All three were produced by Gaumont British, although FP1 and The Tunnel were remakes of German films (French versions of both movies also exist). Phil Hardy’s Aurum/Overlook Encyclopaedia of SF, one of the very few places this film gets a mention, maintains its tradition of being wide of the mark by describing the plot as “a flying ace’s adventure story about the cut-throat competition in the airline business” while also claiming that the English version, shot the same year as the German and French versions using the same sets, is “a German film through and through” which is nonsense. The opening credits of the print screened by Channel Four ten years ago clearly state ‘A Gaumont British Picture distributed in the UK by Renown Picture Corporation Ltd.’ Curiously, although the credits list the cast there are no crew named, not even the director, possibly to hide the German involvement.

Also in the English cast were George Merritt (I, Monster, and an uncredited villager in The Ghost Train), Warwick Ward (in a 1928, pre-Todd Slaughter version of Maria Marten), Alexander Field (Dark Eyes of London), Francis Sullivan, Billie Watts (both also in Non Stop New York), Walter Sondes (The Iron Duke) and Phillip Manning - a genuine doctor who played the ship’s doctor and is the only actor in both the German and English versions. The German version notable featured a young Peter Lorre in the ‘Sunshine’ role with Hans Alber (The Blue Angel, The Adventures of Baron Munchausen) as Ellissen and Sybille Schmitz (Vampyr) as Claire, while the extremely obscure French version (IF1 Ne Repond Plus) starred Charles Boyer (Lost Horizon) as the aviator.

The effects by Metropolis/Die Frau im Mond veteran Konstantin Tschetwerrikoff are pretty impressive. Cameras swoop over a miniature platform on which tiny model aeroplanes land and take off. For scenes on deck a large set was constructed which matches pretty well. Although everyone except Veidt talks with a plummy ‘Mr Cholmondley Warner’ voice, the hotel where some of the action takes place is identified as being in Hamburg. The script is based on a 1932 novel, FP1 Antwortet Nicht, by none other than the great Kurt Siodmak (Donovan’s Brain, The Wolf Man, The Beast with Five Fingers, etc) which was published in 1933 in English as FP1 Does Not Reply (in the USA) and FP1 Fails to Reply (in the UK) - neither of which title has quite the snappy appeal of FP1 Doesn’t Answer, the title under which most reference works list this film. I have not yet come across any evidence that it was released under that title in the UK: the C4 print was clearly called Secrets of FP1 although the TV listings mags just called the film FP1.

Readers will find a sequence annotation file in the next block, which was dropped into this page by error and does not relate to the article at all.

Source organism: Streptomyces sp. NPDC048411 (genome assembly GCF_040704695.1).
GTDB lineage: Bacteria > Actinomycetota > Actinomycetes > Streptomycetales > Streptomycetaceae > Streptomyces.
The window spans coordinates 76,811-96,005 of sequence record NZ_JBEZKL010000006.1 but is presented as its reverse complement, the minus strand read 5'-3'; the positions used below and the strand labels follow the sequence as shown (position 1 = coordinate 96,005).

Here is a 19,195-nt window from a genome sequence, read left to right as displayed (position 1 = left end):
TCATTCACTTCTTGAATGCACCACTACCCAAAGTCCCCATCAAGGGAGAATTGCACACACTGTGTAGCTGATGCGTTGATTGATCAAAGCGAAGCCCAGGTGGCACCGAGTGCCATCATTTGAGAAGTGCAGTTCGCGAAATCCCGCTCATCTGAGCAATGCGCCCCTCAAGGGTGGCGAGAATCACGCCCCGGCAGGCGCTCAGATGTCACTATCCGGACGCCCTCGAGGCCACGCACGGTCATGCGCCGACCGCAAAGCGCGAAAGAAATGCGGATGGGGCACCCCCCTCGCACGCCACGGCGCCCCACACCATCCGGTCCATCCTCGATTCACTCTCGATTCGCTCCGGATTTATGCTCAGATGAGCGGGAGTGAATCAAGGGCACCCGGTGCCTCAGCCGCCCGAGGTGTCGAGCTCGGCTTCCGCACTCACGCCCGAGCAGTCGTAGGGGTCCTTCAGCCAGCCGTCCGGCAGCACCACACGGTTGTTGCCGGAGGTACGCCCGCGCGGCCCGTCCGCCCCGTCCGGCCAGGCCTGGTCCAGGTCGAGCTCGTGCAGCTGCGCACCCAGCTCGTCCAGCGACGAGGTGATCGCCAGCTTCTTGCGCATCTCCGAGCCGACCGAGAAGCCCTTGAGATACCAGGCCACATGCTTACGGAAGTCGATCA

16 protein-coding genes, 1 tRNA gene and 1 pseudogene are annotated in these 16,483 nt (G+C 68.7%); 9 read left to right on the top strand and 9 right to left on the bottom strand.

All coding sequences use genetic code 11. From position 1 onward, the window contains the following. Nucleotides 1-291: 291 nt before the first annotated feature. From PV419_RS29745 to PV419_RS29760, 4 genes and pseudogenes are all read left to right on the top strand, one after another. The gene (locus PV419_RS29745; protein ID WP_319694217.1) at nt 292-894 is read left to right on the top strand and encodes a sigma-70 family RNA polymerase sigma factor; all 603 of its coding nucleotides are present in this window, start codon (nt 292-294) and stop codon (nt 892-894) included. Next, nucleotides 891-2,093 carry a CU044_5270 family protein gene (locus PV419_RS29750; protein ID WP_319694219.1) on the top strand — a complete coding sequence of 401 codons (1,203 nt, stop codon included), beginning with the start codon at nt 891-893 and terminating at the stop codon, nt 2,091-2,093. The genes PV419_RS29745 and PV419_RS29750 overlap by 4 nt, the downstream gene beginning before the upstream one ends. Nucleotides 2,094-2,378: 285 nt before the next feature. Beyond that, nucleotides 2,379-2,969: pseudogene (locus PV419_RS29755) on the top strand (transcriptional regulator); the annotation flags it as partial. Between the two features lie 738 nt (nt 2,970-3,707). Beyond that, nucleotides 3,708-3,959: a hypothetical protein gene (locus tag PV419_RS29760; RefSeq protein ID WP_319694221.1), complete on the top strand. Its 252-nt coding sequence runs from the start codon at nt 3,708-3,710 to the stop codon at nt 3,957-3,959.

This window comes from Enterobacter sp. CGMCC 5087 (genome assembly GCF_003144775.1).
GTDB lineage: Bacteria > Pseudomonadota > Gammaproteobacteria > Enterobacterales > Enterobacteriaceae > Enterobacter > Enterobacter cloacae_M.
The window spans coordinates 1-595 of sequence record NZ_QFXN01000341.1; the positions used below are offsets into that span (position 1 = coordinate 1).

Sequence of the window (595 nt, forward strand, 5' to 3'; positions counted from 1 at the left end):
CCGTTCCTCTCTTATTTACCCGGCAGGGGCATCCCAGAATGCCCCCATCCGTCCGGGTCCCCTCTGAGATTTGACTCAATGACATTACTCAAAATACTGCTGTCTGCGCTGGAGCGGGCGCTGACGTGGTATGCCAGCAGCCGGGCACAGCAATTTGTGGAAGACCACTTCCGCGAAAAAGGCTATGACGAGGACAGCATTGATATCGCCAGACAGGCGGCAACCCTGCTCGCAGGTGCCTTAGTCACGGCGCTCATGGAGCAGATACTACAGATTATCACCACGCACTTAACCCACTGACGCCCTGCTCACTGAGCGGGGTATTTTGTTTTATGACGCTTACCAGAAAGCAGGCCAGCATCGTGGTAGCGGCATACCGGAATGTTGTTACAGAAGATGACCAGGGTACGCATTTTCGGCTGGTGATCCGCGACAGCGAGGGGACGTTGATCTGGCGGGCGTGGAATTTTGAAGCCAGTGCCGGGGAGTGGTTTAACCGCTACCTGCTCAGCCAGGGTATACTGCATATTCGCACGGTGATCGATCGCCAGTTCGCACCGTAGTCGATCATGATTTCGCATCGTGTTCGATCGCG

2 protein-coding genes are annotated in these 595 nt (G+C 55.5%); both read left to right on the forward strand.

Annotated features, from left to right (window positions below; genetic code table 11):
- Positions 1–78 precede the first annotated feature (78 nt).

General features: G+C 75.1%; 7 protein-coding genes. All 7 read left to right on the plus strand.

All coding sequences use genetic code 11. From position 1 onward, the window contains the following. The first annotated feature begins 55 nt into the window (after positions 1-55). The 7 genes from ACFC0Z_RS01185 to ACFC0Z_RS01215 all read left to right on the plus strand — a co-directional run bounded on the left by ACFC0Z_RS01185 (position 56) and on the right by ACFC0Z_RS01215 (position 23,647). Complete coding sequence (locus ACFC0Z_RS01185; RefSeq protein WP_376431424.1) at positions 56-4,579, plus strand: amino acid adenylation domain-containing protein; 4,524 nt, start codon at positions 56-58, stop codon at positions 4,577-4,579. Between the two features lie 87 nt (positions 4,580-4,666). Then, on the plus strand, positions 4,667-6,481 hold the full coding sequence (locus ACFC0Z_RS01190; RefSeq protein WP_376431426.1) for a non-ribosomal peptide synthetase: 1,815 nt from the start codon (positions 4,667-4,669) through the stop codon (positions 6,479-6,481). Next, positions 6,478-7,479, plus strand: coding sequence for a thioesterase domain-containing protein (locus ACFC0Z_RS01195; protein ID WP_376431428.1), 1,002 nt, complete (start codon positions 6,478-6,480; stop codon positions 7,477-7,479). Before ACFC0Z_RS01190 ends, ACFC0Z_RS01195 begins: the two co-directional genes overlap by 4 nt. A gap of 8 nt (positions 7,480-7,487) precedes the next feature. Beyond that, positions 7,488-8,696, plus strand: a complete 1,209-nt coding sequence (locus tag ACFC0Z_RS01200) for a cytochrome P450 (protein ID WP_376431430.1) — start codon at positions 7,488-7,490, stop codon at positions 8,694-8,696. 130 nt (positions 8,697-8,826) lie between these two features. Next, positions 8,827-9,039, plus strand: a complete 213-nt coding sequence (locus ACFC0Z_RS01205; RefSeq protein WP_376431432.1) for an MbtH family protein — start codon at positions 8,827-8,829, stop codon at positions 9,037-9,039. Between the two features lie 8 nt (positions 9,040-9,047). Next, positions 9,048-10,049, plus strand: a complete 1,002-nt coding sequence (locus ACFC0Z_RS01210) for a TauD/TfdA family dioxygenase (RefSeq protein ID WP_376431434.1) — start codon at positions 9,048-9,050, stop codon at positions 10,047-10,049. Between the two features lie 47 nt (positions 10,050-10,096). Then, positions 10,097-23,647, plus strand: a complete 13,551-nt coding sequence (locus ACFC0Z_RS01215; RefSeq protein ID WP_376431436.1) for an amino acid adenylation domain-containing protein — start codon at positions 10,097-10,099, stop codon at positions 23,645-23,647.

However, this may conceivably be a reissue. Hardy lists a running time of 90 minutes and the Innacurate Movie Database cites 93 minutes for the UK release, 74 for the US release - but I wouldn’t entirely trust either. What I do know is that this version ran about 75 minutes including a single ad break and had the Secrets of on-screen title. Possibly I need to do some more research on this one...

Karl Hartl directed all three versions of FP1 as well as the French and German versions of Gold - though that film was never made in English for some reason. Writer Stevenson, who anglicised Reisch’s German screenplay, was born in Buxton(!) and went on to become one of Disney’s leading live action directors, helming such classics as Mary Poppins, The Love Bug, The Absent-Minded Professor and Bedknobs and Broomsticks.

One of the more bizarre spin-offs from the film is a song by Veidt - not so much sung as spoken - called ‘Where the Lighthouse Shines Across the Bay’ which was included on an early 1980s British LP called Movie Star Memories and actually became quite popular when Terry Wogan played it on his Radio 2 show!

Secrets of FP1 is more than just an oddity. It’s a fascinating insight into the state of both science fiction cinema and scientific advancement in the early 1930s. Yes, it’s a little stagey and the technical developments are essentially background for a melodrama, but it’s none the worse for that. I would love to see the longer version (although if it just lays on more melodrama it may not be as good of course), and it would be fascinating to compare the German and French versions with this one.

MJS rating: B

Review originally published before November 2004

2 comments:

  1. Sorry, but if "The Tunnel", directed by Maurice Elvey, is a British remake of both "Der Tunnel" and "Le tunnel" (both directed simultaneously by Kurt Bernhardt in Germany with two different casts) - in the other hand, the three versions of "FP1 antwortet nicht" were German productions, shot in three different languages and all three directed by the same director, Karl Hartl. Maybe there was an "agreement" between an English company and the German Producer for the English-speaking version, but in spite of the language, "FP1 Doesn't Answer" was a German production and is listed as such in all German sources, and the same goes for the French-language version, "IF1 ne répond plus".
    Incidentally I have seen the French version, considered as "lost", in a complete, sound 9.5mm print in 1963. I also saw the French-language version of "Gold", also directed by Karl Hartl and called "L'or", in 9.5mm as well. Both prints were found at the Flea Market in Paris. Apparently they were sold, later, to a German collector and can appear at some movie conventions. The 35mm prints of these French-language versions being considered as lost, it would be urgent to restore and preserve these old 9.5mm prints...

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  2. I just forgot to tell you - I have the German-language version, recorded from French TV so it has burned French subtitles. I also have a LOT of alternate "language" versions of fantasy/horror/SF titles - as you know some were produced again well in the Fifties, like the two versions of Julien Duvivier's "Marianne of My Youth" and the two of "Le passe-muraille" by Jean Boyer, with Bourvil and Joan Greenwood, the English one being called "Mr. Peek-a-Boo"..